The need for careful consideration about, and experience in the sector is therefore pivotal. Start with what will be “signal-rich” information, rather than randomly collecting and then attempting to aggregate data. This is where the experience and input of seasoned professionals are essential to good outcomes. The investment of time, money and effort to develop effective predictive models demands significant collaboration, especially in assembling the data sets and definitions needed.
Data” here means any facts and that can be converted into a computational symbol. The classic examples in seniors housing in long term care are age, prior employment history and recommendations.
Very recently, software tools have been developed that can convert other, far more extensive and varied information into data. Words, for example, recorded in notes from prior interviews can be converted into data using natural language processing (NLP) tools. NLP is a broad class of tools that includes speech to text, part of speech tagging, bag-of-words, and sentiment analysis.
These tools allow for data transformations and interpolations. If possible, data from other sources can be incorporated such as data aggregators and primary research. So the previous limitations of what could be used for computational analysis have been eclipsed by new software packages. This means that many more types of information can be considered as actual, or potential “data.”
Included in this analysis are the culture and characteristics of the place of employment. The “where” becomes as important and the “who,” with data suggesting that even within the same company a good hire at one location may not succeed at another, even for the same job title.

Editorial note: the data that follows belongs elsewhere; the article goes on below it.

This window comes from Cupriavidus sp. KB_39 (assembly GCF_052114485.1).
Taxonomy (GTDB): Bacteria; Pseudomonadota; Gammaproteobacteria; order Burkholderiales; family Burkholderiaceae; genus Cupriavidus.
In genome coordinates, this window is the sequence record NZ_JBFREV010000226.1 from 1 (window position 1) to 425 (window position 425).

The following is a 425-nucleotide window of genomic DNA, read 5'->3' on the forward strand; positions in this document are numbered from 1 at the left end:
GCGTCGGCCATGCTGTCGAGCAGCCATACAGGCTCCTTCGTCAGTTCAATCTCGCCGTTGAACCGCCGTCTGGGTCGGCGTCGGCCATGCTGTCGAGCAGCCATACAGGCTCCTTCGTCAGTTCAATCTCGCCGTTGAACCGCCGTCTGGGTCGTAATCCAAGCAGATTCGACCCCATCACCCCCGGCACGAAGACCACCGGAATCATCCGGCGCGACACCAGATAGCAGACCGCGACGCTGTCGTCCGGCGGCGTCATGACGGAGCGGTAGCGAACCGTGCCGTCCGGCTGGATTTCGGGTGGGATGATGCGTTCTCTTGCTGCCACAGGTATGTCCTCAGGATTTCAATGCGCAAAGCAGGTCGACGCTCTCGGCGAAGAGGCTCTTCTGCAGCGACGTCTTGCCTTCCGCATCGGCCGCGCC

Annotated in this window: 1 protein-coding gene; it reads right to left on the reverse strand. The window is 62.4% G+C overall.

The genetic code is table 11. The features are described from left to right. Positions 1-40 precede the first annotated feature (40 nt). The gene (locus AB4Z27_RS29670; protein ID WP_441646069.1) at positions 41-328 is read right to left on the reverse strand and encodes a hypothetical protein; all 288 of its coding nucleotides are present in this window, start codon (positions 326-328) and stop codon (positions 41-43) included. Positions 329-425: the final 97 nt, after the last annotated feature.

Building the Models
Information from the first contact with prospective recruits, all the way through employment and beyond is assembled and structured through a data dictionary into a large database. Statistical tools are then applied in order to identify the corollary and predictive patterns within the data. Decision Trees, Random Forest, Stochastic Gradient Descent Classifier are examples of the models used to establish predictive algorithms.
As with any good scientific approach, the processes are empirical through repetition, which begins to identify the combinations of factors that could be predictive. Tests of assumptions must be applied by sampling current employees within the community and others outside in the larger “community” to validate some of the insights produced by the earliest analysis.
The result of this significant undertaking is seldom merely an “answer.” The far more likely outcome is a new way of looking at prospective, current and previous employees.
*Assumes 98 frontline staff and 18 percent Net Operating Income
**Assumes 129 frontline staff